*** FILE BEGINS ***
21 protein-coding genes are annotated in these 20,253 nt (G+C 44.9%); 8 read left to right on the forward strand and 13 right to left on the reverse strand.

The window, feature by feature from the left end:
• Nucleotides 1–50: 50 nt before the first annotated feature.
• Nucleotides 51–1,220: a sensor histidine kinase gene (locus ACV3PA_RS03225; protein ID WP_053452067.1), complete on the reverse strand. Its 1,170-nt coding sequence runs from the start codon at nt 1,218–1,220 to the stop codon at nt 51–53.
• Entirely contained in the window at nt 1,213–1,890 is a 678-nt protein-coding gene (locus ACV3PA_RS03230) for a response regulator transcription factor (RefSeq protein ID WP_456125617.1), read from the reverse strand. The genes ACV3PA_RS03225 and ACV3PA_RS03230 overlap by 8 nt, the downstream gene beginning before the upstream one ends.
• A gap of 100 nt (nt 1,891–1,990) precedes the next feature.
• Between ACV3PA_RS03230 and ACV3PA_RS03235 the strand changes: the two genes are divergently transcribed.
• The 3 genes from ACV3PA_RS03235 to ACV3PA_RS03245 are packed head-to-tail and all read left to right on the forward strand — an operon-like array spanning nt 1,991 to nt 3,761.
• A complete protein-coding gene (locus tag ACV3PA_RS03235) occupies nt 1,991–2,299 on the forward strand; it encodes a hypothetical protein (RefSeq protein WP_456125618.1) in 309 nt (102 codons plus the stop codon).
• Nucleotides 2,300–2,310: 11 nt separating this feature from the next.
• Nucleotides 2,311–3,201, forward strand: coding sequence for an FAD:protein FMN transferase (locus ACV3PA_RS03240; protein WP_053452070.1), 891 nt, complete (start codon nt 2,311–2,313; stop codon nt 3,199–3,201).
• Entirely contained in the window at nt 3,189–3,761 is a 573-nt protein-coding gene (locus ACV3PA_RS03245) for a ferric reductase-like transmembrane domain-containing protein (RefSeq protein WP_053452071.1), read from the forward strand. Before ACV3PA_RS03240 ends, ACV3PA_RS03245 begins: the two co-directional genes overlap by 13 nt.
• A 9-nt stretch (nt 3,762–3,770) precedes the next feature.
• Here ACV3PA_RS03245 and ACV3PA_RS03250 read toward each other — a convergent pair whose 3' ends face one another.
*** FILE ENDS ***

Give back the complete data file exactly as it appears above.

21 protein-coding genes are annotated in these 20,253 nt (G+C 44.9%); 8 read left to right on the forward strand and 13 right to left on the reverse strand.

The window, feature by feature from the left end:
• Nucleotides 1–50: 50 nt before the first annotated feature.
• Nucleotides 51–1,220: a sensor histidine kinase gene (locus ACV3PA_RS03225; protein ID WP_053452067.1), complete on the reverse strand. Its 1,170-nt coding sequence runs from the start codon at nt 1,218–1,220 to the stop codon at nt 51–53.
• Entirely contained in the window at nt 1,213–1,890 is a 678-nt protein-coding gene (locus ACV3PA_RS03230) for a response regulator transcription factor (RefSeq protein ID WP_456125617.1), read from the reverse strand. The genes ACV3PA_RS03225 and ACV3PA_RS03230 overlap by 8 nt, the downstream gene beginning before the upstream one ends.
• A gap of 100 nt (nt 1,891–1,990) precedes the next feature.
• Between ACV3PA_RS03230 and ACV3PA_RS03235 the strand changes: the two genes are divergently transcribed.
• The 3 genes from ACV3PA_RS03235 to ACV3PA_RS03245 are packed head-to-tail and all read left to right on the forward strand — an operon-like array spanning nt 1,991 to nt 3,761.
• A complete protein-coding gene (locus tag ACV3PA_RS03235) occupies nt 1,991–2,299 on the forward strand; it encodes a hypothetical protein (RefSeq protein WP_456125618.1) in 309 nt (102 codons plus the stop codon).
• Nucleotides 2,300–2,310: 11 nt separating this feature from the next.
• Nucleotides 2,311–3,201, forward strand: coding sequence for an FAD:protein FMN transferase (locus ACV3PA_RS03240; protein WP_053452070.1), 891 nt, complete (start codon nt 2,311–2,313; stop codon nt 3,199–3,201).
• Entirely contained in the window at nt 3,189–3,761 is a 573-nt protein-coding gene (locus ACV3PA_RS03245) for a ferric reductase-like transmembrane domain-containing protein (RefSeq protein WP_053452071.1), read from the forward strand. Before ACV3PA_RS03240 ends, ACV3PA_RS03245 begins: the two co-directional genes overlap by 13 nt.
• A 9-nt stretch (nt 3,762–3,770) precedes the next feature.
• Here ACV3PA_RS03245 and ACV3PA_RS03250 read toward each other — a convergent pair whose 3' ends face one another.